Baltimore City Council Chair Threatens Subpoena on Tax Break Deal
Updated: Friday, August 2 2013, 10:22 PM EDT
On the eve of a public hearing on a tax break for Baltimore City developers, the chair of a city council committee is threatening to use subpoena power to find out more about the deal.
The controversial tax break pits one of the city’s wealthiest developers against City Councilman Carl Stokes – who has been fighting for details about the $1.8 billion development project.
"We will continue to demand it and at some point - and that point is very near - we're going to go to subpoena power,” Stokes said.
The builder is planning to turn Baltimore’s Harbor Point into a corporate headquarters for energy giant Exelon as well as put up stores, homes and a hotel. However, the developer is threatening to pull the plug on the project unless he gets a $107 million tax break from the city.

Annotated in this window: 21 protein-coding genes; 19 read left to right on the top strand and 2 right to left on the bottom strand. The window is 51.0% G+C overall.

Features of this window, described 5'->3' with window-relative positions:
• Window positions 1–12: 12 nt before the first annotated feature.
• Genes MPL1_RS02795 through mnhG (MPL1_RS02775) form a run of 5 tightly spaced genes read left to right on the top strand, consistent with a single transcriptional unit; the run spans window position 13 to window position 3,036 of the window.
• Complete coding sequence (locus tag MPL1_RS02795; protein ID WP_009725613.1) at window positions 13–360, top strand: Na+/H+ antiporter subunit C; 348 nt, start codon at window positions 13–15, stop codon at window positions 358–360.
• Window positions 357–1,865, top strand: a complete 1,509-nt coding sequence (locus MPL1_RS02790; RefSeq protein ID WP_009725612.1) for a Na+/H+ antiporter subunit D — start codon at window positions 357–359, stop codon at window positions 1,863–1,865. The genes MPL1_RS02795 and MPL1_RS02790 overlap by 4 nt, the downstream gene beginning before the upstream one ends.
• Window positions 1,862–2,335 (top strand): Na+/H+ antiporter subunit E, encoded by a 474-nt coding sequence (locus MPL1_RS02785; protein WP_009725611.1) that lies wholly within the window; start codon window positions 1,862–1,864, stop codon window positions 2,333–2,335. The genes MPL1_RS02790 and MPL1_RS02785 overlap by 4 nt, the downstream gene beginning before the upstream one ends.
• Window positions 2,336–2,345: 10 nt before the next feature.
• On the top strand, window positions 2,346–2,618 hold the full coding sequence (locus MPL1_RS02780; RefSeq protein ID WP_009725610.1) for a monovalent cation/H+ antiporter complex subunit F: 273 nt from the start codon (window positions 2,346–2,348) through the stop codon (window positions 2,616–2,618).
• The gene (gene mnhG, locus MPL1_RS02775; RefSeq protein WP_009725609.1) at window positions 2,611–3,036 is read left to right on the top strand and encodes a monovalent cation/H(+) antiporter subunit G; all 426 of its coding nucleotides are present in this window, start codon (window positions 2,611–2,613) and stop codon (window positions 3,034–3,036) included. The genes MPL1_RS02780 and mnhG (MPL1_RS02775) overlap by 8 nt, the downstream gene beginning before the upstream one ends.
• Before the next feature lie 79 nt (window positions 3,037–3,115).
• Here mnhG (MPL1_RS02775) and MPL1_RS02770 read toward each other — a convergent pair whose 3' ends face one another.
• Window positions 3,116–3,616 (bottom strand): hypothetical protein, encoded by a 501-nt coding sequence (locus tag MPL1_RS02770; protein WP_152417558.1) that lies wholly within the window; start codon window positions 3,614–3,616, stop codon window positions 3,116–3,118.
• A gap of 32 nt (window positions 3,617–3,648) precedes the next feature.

Stokes is arguing the developers should spread the wealth. One of the tax breaks, known as an enterprise zone credit, is supposed to be used to stimulate development for low income neighborhoods. Stokes wants the developer to share $30 million of the tax break with residents of Perkins Homes; a city housing project the councilman said was used to help Harbor Point qualify for the tax bonus.
But Stokes says he still doesn’t know how much private money – if any – would be spent. The developer, city and mayor won’t share the details. Mayor Stephanie Rawlings Blake accuses Stokes of spreading misinformation about the deal.
"I think it's an effort to turn residents who will benefit from the project against it,” Rawlings-Blake said.
Stokes stands by his facts and insists his concerns are valid. Stokes said he hopes some of his questions will be answered at a public hearing at City Hall on Wednesday.